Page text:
We’ve been working with our sysadmins for several months to extend ScalingStack to non-x86 architectures, and at the start of Ubuntu’s 16.04 development cycle we were finally able to switch all ppc64el builds over to this system. Rather than four builders, we now have 30, each of which is reset to a clean virtual machine instance between each build. Since that’s more than enough to support Ubuntu’s needs, we’ve now “unrestricted” the architecture so that it can be used for PPAs as well, and PPA owners can enable it at will. To do this, visit the main web page for your PPA (which will look something like “https://launchpad.net/~<person-name>/+archive/ubuntu/<ppa-name>”) and follow the “Change details” link; you’ll see a list of checkboxes under “Processors”, and you can enable or disable any that aren’t greyed out. This also means that you can disable amd64 or i386 builds for your PPA if you want to.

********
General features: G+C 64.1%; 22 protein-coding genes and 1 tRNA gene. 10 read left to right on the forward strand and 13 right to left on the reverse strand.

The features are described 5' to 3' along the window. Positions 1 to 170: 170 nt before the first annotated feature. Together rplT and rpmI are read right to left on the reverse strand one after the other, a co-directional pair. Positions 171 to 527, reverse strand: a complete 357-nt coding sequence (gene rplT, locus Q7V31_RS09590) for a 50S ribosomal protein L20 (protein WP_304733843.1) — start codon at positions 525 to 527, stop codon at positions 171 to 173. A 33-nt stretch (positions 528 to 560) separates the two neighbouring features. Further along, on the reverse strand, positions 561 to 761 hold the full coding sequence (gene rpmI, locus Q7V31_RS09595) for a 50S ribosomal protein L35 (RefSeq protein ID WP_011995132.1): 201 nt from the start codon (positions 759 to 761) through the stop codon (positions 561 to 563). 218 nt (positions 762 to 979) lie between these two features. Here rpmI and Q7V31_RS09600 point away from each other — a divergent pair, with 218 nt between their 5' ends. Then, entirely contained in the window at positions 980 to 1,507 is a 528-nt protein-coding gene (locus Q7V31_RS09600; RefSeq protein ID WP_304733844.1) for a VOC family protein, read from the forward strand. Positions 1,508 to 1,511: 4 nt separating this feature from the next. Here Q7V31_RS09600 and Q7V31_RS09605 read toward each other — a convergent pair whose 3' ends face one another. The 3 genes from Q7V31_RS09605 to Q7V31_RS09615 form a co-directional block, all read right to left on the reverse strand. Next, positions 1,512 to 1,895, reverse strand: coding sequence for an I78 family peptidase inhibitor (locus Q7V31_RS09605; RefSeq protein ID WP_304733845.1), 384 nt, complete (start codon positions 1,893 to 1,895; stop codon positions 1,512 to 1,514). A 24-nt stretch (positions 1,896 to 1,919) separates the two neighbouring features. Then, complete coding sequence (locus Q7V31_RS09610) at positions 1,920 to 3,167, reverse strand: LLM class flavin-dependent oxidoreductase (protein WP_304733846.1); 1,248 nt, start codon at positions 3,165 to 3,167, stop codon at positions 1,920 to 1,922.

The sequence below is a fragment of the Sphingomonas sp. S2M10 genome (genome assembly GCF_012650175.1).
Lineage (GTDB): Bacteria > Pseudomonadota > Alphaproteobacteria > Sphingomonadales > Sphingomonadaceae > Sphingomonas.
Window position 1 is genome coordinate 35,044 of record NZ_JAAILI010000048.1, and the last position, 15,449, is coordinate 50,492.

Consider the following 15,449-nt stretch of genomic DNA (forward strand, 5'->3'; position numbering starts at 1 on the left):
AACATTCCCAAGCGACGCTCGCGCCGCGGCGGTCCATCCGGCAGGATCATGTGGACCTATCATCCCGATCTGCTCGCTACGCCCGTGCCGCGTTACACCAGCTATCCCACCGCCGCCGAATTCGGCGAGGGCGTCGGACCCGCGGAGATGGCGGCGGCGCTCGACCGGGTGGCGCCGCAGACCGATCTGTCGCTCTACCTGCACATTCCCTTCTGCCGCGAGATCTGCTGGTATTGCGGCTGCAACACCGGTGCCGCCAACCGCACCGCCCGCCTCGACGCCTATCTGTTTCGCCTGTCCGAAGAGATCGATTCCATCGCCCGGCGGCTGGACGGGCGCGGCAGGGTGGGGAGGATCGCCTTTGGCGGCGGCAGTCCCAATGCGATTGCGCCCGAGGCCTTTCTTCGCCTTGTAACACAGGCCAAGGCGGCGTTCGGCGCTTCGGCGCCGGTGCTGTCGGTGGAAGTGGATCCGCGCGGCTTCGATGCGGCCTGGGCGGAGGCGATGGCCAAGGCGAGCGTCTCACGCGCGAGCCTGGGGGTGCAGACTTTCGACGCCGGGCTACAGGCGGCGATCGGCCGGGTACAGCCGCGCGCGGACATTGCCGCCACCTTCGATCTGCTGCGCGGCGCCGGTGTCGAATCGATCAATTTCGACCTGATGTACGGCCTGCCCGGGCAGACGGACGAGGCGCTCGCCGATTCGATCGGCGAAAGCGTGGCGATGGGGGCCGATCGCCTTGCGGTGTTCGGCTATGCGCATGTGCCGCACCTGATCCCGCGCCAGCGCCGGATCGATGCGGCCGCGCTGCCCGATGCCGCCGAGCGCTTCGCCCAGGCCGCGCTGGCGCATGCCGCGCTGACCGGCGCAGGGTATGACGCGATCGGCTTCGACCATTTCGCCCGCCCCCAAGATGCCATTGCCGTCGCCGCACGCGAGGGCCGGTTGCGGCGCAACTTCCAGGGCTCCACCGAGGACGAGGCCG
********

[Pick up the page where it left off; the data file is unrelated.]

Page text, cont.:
We’re working to extend this to all the existing Ubuntu architectures at the moment. arm64 is up and running but we’re still making sure it’s sufficiently robust; armhf will run on arm64 guests, and just needs a kernel patch to set its
uname correctly; and powerpc builds will run in different guests on the same POWER8 compute nodes as ppc64el once we have suitable cloud images available. We’ll post further announcements when further architectures are unrestricted.
Published by Colin Watson October 4, 2015 in General
October already! As the leaves start to turn red here in the northern hemisphere, here’s a brief summary of what we did in September.
Published by Colin Watson September 2, 2015 in General
Here’s a summary of what the Launchpad team got up to in August.
Published by Colin Watson August 2, 2015 in General
Here’s a summary of what the Launchpad team got up to in July.